To reduce the risk of heart disease

People suffering from heart disease must be very vigilant with their oral hygiene. The mouth is an entry point to harmful bacteria that may reach cardiac tissue. Infective endocarditis is the inflammation of a part of the heart caused by bacteria. One of these bacteria is the streptococcus which enters the body from the oral cavity. Moreover, if you suffer from heart disease, by keeping your mouth and teeth clean, you can reduce the risk of complications. You must be very thorough by brushing at least twice a day, and also floss daily.

To avoid the complications of diabetes

There is evidence that diabetes can be aggravated when someone has gum disease. That's why oral hygiene measures of brushing and flossing are very important to accomplish. In addition, a person who suffers from diabetes has organs that usually heal more slowly. Tissue inflammation can therefore develop more rapidly, particularly at the gum level. It is very important to remove dental plaque and tartar regularly to avoid developing or complicating gum disease.

What should I do if I have a broken tooth?

Although the enamel that covers your teeth is the hardest, like most mineralized tissue in the body, its strength has limits. Falling, receiving a blow to the face, or biting down on something hard - particularly if a tooth already has some decay - can cause a tooth to chip or break. If you discover you have broken or chipped teeth, don't panic. There are many things your dentist can do to fix it.

If your tooth is broken, chipped, or fractured, see Dr. Shirin as soon as possible. Otherwise your tooth could be damaged further or become infected, possibly causing you to end up losing the tooth.

In the meantime, try the following self-care measures:

  • If the tooth is painful, take acetaminophen or another over-the-counter pain reliever. Rinse your mouth with salt water.
  • If the break has caused a sharp or jagged edge, cover it with a piece of wax paraffin or sugarless chewing gum to keep it from cutting your tongue or the inside of your lip or cheek.
  • If you must eat, eat soft foods and avoid biting down on the broken tooth.

Treatment for a broken or chipped tooth will depend on how severely it is damaged. If only a small piece of enamel broke off, the repair can usually be done simply in one office visit. A badly damaged or broken tooth may require a more lengthy procedure. Here are some ways your dentist may repair your broken or chipped tooth.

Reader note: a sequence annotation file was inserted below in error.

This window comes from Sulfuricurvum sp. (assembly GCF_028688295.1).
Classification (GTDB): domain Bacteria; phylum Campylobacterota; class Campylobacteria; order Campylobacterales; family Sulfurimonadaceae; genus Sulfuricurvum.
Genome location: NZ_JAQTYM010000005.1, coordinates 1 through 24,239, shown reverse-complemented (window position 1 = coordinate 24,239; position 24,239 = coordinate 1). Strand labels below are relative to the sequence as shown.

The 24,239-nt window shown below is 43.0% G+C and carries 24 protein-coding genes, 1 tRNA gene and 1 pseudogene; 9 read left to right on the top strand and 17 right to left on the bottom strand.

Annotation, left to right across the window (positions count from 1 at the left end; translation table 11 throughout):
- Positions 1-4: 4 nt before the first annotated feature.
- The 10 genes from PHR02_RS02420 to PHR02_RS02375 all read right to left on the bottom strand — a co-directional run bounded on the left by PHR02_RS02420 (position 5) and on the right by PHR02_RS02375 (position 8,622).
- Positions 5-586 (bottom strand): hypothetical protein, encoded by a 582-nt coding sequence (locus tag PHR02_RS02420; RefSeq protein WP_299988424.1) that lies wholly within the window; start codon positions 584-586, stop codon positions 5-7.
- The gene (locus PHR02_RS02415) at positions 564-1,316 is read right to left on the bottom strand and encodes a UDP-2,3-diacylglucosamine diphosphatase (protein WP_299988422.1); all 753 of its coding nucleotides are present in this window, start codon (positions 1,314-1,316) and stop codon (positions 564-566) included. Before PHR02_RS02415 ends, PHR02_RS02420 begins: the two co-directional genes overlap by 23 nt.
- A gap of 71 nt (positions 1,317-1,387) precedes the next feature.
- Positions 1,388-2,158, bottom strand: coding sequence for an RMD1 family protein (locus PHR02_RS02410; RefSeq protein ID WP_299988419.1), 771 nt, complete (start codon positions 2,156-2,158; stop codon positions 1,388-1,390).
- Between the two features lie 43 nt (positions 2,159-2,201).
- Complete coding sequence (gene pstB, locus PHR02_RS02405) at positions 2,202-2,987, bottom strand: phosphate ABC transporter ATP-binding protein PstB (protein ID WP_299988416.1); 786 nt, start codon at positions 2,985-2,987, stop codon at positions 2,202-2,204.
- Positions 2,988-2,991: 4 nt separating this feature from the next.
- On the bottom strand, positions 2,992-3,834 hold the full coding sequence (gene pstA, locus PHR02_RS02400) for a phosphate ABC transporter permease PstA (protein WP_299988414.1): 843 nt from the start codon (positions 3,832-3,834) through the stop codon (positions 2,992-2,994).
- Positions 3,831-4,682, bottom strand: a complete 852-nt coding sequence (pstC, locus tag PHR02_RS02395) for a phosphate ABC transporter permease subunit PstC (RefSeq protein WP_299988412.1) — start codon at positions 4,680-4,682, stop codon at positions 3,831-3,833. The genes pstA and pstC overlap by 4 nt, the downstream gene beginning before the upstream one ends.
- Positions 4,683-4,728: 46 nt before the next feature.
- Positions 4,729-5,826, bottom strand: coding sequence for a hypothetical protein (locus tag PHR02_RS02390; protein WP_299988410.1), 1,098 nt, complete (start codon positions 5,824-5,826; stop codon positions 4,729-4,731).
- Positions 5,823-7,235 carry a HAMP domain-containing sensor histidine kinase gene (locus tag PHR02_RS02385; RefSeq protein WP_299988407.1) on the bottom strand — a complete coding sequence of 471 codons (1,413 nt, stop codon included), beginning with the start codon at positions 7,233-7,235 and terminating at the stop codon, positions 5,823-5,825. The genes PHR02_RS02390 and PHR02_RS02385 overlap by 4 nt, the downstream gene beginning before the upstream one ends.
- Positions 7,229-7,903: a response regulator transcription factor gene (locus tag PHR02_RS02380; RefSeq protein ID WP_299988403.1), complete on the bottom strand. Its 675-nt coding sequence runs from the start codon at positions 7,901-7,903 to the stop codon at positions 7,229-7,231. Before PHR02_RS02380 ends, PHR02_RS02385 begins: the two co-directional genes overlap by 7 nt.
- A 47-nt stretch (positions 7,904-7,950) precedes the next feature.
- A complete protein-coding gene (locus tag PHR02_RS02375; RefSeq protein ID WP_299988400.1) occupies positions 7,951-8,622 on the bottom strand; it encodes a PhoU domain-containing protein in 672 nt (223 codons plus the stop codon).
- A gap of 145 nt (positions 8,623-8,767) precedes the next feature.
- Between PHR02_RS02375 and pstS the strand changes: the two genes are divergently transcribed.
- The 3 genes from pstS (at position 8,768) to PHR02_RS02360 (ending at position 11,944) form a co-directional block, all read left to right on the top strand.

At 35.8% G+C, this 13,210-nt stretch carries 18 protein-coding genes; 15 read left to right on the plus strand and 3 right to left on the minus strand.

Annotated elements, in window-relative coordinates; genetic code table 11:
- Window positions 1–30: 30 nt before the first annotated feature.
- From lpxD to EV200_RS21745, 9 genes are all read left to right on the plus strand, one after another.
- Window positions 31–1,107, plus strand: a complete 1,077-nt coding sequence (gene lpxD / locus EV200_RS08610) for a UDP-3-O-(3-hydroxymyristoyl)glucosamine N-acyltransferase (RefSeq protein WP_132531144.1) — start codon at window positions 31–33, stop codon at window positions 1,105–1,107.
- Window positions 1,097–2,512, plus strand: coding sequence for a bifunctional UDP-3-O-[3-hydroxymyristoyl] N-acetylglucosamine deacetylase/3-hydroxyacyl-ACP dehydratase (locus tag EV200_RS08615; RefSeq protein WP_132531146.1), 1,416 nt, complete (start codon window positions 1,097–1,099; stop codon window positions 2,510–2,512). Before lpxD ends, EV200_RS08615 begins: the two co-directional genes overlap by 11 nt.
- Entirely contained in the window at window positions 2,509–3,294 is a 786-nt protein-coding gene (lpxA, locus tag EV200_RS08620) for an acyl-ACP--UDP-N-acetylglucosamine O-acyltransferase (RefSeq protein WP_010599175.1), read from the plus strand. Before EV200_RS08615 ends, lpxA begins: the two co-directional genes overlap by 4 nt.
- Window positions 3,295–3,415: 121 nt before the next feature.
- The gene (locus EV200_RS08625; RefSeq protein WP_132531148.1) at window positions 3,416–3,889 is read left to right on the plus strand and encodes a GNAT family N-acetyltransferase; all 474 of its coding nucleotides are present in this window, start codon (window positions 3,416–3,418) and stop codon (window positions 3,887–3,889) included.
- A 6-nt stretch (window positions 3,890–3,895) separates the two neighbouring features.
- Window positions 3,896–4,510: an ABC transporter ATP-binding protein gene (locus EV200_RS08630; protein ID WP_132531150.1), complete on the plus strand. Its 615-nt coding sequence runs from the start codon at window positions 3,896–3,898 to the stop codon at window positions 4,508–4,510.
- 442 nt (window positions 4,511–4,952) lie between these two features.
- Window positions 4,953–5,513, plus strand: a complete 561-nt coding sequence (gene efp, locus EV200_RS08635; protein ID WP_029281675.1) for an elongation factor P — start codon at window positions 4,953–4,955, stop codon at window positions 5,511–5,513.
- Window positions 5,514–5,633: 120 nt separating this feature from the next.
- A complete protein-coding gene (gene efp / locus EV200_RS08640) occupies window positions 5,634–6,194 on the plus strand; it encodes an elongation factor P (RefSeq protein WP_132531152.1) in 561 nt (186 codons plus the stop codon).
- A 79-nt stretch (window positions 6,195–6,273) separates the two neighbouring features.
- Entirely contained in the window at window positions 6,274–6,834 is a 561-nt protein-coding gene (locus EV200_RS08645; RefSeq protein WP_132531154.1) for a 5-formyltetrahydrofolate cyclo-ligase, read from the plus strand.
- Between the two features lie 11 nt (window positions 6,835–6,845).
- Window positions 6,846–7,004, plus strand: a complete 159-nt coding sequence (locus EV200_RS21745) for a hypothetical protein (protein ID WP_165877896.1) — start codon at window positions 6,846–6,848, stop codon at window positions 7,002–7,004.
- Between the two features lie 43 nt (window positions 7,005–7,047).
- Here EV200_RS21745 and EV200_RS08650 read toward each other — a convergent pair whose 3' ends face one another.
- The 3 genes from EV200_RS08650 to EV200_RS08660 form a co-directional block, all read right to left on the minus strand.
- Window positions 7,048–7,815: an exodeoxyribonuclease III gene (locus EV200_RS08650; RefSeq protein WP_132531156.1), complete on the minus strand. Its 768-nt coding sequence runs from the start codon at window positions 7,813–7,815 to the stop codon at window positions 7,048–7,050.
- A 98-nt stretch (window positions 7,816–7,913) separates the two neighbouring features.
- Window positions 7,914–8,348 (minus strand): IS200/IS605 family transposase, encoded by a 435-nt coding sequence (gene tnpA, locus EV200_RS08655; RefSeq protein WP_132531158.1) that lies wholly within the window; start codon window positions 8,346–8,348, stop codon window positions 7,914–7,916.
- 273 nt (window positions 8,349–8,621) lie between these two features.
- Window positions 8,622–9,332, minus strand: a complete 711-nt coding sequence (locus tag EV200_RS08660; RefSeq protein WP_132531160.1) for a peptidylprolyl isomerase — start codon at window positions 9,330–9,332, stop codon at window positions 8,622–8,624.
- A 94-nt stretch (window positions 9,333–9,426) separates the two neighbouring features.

Dental Filling or Bonding

If you have chipped off just a small piece of tooth enamel, your dentist may repair the damage with a tooth filling. If the repair is to a front tooth or can be seen when you smile, your dentist will likely use a procedure called bonding, which uses a tooth-colored composite resin. Bonding is a simple procedure that typically does not require numbing the tooth. To bond a tooth, the dentist first etches its surface with a liquid to roughen it and make the bonding material adhere to it. Next, the dentist applies an adhesive material to the tooth, followed by the bonding material. After shaping the bonding material to look like a natural tooth, the dentist uses an ultraviolet light to harden the material.

Dental Cap or Crown

If a large piece of tooth breaks off or the tooth has a lot of decay, the dentist may grind or file away part of the remaining tooth and cover it with a crown, or tooth-shaped cap, made to protect the tooth and improve its appearance. Permanent crowns can be made from metal, porcelain fused to metal, all resin, or all ceramic. Different types have different benefits. All-metal crowns are the strongest. Porcelain and resin crowns can be made to look nearly identical to the original tooth. If the entire top of the tooth is broken off but the root is still intact, the dentist can often place a pin or a post in the root and build up enough of a structure onto which a crown can be made. Later, the dentist can cement the crown over the pin or post-retained restoration.